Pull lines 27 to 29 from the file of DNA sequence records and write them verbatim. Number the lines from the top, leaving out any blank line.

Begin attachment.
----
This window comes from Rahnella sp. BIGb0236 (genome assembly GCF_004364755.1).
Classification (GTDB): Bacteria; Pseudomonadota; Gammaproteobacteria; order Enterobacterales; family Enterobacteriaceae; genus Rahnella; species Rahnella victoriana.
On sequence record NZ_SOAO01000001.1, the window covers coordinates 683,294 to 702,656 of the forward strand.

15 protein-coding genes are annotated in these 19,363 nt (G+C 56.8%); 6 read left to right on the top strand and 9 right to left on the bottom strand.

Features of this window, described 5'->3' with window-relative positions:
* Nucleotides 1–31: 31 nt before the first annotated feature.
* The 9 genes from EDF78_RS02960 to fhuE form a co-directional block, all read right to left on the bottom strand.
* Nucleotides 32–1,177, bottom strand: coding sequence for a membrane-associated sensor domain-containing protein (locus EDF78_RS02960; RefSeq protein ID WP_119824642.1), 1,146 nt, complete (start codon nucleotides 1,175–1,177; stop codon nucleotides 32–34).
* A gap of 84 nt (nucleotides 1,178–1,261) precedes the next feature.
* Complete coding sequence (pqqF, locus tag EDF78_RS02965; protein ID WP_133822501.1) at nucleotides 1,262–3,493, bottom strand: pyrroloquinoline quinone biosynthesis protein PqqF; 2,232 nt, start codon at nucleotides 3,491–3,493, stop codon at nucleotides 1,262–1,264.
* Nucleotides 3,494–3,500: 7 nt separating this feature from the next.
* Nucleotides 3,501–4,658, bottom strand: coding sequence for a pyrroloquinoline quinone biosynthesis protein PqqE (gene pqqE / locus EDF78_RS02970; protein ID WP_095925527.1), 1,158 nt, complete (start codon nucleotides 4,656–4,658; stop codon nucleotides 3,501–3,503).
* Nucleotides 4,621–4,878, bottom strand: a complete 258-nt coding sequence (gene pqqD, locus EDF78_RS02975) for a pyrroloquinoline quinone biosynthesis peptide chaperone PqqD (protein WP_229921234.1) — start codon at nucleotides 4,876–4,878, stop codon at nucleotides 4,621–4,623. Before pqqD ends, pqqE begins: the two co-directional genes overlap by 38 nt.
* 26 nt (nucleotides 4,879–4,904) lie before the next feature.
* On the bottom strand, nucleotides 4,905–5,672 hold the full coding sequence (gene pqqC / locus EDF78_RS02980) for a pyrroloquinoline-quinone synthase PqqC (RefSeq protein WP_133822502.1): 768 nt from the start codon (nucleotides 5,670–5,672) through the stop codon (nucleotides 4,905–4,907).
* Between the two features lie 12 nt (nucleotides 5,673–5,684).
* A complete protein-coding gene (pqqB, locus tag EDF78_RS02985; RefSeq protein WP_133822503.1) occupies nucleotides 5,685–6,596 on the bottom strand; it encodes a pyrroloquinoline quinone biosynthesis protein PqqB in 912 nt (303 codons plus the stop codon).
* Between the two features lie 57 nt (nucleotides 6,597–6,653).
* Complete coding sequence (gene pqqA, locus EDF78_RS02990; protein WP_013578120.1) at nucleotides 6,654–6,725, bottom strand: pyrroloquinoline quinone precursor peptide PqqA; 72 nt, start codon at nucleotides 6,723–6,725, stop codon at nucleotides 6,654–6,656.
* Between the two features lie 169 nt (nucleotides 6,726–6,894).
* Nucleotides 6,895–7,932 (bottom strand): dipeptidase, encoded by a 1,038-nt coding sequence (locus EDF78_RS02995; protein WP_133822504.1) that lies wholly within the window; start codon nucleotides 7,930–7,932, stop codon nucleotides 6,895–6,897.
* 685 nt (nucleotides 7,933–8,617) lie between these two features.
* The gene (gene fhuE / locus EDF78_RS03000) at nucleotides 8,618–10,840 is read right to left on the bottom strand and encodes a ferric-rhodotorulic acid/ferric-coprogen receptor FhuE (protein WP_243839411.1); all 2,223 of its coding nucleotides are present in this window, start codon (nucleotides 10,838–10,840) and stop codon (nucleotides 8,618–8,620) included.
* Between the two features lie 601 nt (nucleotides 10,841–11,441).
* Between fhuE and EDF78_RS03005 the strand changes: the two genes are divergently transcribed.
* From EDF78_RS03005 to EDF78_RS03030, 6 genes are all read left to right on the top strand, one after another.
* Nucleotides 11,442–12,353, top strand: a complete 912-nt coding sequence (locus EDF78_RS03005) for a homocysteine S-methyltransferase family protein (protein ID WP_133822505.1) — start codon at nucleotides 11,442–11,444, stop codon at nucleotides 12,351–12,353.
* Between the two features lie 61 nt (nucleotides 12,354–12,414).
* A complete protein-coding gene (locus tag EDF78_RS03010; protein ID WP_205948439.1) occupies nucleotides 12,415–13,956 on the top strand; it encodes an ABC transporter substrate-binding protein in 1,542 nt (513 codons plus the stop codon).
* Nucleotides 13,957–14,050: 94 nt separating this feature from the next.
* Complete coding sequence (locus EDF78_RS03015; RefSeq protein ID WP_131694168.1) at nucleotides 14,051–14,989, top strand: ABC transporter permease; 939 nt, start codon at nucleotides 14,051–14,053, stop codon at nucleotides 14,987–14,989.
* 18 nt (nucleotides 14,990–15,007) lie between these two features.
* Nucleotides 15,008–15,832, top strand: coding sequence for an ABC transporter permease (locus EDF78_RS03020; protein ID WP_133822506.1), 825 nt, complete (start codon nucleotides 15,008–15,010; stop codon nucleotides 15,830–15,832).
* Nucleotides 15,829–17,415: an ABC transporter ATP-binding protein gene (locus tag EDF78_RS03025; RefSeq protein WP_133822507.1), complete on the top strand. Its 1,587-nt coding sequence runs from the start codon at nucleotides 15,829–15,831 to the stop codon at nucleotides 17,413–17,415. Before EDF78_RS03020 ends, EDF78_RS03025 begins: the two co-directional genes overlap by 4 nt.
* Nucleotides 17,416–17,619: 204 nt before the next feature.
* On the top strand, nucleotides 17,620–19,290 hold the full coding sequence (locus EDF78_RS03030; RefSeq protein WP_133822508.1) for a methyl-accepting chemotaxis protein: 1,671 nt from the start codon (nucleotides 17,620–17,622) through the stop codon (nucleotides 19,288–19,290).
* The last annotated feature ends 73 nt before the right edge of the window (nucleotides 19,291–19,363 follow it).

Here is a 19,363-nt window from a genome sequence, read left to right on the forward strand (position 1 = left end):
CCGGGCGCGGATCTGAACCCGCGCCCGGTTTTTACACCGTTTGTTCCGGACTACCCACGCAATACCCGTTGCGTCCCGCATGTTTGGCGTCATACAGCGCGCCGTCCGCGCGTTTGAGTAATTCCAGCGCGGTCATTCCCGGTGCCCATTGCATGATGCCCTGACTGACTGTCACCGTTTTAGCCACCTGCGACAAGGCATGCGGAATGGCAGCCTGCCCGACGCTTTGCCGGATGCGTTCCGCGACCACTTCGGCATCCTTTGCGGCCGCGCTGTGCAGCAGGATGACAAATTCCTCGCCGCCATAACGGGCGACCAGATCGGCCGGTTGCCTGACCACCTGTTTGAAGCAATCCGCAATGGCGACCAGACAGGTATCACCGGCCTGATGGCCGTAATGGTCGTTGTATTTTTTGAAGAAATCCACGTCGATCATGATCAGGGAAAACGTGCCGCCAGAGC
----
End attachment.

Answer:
* Nucleotides 11,442–12,353, top strand: a complete 912-nt coding sequence (locus EDF78_RS03005) for a homocysteine S-methyltransferase family protein (protein ID WP_133822505.1) — start codon at nucleotides 11,442–11,444, stop codon at nucleotides 12,351–12,353.
* Between the two features lie 61 nt (nucleotides 12,354–12,414).
* A complete protein-coding gene (locus tag EDF78_RS03010; protein ID WP_205948439.1) occupies nucleotides 12,415–13,956 on the top strand; it encodes an ABC transporter substrate-binding protein in 1,542 nt (513 codons plus the stop codon).